With land so developed, it is sometimes impossible for New York City property owners to build, repair or improve their own property without accessing their neighbor’s. But if your neighbor is unwilling to grant you access, what is your remedy?
The answer is Real Property Actions and Proceedings Law Section 881. This statute allows property owners to go to court and obtain a license to enter the adjoining owner’s premises in order to make desired improvements or repairs to their own property. The statute has been interpreted broadly to encompass work ranging from making purely cosmetic changes to erecting an entire building.
This problem is significant because it affects a co-op’s or condo’s finances as well as its ability to meet mandated repair obligations. The most tangible example of this is a situation where under New York City’s Local Law 11 repairs are required to be made to a building’s façade or structure. It is not difficult to imagine a structural configuration in New York City where obtaining access to portions of one’s own building (such as a façade) is not possible without stepping onto or otherwise using an adjacent property or building. Alternatively, in order to obtain a permit from the Department of Buildings for such work it may be necessary to erect a protective shed or bridge on the adjacent property. When the neighbor refuses to grant access, or demands an unreasonable amount of money or other unfair conditions, there is a statutory remedy.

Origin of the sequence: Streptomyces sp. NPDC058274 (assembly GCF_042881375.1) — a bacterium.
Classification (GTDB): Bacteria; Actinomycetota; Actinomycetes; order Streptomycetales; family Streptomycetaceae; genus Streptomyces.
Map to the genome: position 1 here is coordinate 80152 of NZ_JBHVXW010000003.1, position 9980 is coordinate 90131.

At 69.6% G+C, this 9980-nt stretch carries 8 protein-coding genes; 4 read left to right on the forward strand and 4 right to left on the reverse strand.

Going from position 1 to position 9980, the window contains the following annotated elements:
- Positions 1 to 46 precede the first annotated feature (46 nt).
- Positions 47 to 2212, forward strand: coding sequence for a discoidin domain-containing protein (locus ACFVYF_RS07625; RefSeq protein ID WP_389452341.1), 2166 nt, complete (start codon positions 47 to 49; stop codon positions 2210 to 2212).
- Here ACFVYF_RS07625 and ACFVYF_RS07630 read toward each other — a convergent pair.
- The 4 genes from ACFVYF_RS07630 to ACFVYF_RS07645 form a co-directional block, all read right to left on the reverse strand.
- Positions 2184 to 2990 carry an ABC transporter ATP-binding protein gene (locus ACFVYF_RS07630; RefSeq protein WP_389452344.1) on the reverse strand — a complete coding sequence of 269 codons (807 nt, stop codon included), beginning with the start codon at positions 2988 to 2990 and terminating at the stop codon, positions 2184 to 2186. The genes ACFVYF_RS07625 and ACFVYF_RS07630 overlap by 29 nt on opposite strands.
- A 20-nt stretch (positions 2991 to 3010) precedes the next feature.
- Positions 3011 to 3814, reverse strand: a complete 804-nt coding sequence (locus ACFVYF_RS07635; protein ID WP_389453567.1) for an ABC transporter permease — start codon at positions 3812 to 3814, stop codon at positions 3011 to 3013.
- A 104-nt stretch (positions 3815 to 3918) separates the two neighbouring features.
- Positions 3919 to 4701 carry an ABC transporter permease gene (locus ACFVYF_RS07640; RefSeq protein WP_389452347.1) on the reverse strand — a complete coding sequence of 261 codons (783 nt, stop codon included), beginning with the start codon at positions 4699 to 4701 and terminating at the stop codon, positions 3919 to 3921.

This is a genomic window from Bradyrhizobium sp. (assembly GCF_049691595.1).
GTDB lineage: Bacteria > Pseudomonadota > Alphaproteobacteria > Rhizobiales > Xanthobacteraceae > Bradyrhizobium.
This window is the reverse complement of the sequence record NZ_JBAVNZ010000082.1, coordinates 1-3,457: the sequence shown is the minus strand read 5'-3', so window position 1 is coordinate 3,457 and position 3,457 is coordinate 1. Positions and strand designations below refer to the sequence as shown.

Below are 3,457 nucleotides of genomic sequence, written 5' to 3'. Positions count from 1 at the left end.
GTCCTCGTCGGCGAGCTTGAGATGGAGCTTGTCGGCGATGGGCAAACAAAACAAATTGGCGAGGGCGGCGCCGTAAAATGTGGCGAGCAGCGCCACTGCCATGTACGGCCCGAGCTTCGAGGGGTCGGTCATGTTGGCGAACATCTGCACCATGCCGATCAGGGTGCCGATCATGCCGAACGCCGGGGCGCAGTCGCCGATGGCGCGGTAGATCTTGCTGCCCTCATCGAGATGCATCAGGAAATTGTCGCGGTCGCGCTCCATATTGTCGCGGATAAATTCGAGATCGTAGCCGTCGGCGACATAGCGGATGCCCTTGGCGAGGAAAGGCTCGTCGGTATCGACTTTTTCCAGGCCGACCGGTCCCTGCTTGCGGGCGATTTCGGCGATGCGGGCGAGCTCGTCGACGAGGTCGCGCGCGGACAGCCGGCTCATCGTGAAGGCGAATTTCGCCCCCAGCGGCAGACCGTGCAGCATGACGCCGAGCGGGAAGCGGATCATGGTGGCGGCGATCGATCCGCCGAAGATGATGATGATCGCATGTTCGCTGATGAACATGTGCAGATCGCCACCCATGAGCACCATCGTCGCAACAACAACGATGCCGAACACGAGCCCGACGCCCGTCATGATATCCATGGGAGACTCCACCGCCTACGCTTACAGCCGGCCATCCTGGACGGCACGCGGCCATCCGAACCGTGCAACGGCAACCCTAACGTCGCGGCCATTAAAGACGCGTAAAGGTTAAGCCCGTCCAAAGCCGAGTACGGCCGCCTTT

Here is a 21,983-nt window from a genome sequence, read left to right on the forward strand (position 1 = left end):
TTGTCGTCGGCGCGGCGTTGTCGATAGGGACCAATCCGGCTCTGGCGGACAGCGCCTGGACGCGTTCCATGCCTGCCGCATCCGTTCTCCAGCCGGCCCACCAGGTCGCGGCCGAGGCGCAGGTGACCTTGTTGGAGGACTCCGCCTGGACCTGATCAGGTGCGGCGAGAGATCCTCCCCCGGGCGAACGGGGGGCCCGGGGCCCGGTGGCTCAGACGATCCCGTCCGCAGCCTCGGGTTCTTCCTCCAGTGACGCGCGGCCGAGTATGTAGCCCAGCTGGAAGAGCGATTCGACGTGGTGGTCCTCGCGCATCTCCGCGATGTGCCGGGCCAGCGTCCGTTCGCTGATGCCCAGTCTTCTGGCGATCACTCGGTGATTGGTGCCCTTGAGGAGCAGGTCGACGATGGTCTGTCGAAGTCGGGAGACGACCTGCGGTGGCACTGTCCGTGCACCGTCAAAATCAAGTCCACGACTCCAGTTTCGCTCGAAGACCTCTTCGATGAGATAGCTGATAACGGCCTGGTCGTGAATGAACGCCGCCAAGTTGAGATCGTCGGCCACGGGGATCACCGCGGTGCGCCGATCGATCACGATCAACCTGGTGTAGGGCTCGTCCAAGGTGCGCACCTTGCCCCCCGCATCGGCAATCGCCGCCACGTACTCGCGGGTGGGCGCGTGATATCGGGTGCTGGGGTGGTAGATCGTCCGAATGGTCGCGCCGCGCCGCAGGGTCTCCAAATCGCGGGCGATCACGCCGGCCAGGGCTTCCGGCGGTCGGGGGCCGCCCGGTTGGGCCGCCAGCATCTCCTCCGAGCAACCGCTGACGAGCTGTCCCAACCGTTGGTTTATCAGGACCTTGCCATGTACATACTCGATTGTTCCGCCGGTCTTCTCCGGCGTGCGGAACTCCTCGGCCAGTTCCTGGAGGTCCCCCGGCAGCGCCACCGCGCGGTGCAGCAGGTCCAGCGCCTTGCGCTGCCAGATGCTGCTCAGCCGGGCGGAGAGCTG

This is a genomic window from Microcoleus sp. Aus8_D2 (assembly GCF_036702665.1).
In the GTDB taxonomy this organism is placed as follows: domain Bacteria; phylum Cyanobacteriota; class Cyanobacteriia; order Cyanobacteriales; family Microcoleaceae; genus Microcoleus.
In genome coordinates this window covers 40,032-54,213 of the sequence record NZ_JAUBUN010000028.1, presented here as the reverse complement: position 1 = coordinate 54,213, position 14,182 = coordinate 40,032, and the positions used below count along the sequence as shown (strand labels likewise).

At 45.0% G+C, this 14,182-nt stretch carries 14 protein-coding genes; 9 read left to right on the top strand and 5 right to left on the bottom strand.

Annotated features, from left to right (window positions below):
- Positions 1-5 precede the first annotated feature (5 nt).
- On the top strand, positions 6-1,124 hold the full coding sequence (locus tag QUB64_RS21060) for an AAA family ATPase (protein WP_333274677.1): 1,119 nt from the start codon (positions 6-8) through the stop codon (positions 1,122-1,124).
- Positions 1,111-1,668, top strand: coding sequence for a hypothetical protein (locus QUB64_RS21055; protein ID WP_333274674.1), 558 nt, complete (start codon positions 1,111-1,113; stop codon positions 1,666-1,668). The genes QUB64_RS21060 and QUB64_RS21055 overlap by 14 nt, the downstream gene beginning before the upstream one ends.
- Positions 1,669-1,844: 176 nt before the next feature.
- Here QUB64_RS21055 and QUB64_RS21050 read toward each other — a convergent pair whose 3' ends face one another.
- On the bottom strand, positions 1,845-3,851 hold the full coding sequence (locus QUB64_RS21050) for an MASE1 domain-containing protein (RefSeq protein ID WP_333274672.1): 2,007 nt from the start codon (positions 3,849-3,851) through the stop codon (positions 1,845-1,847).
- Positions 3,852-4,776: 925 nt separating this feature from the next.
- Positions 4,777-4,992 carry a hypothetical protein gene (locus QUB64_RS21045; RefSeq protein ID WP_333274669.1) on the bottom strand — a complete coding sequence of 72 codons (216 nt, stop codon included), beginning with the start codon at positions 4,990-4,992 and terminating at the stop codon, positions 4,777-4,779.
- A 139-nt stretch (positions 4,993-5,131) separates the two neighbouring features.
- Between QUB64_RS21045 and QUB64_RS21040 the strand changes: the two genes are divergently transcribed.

Property owners cannot, of course, simply invoke this statute whenever improvements to their property would be made simpler through access to their neighbor’s. Proceedings under Section 881 should be brought only when: (1) the improvement or repair cannot be made without access to the neighboring property; and, (2) the adjoining property owner has refused to allow access. Even under these circumstances a court needs to balance the interests of each landowner. The license should be granted when necessary, and in cases where the hardship resulting from the refusal of the license stands to outweigh the inconvenience to the neighboring property owner.
All that is required under a Section 881 proceeding is that the cooperative or condominium association under construction files the necessary papers with the court showing the facts making the entry necessary and providing the dates on which entry is sought. The adjoining property owner has the right to submit opposition papers. An appearance before a judge and, if necessary, a hearing where witnesses provide testimony should be scheduled by the court promptly.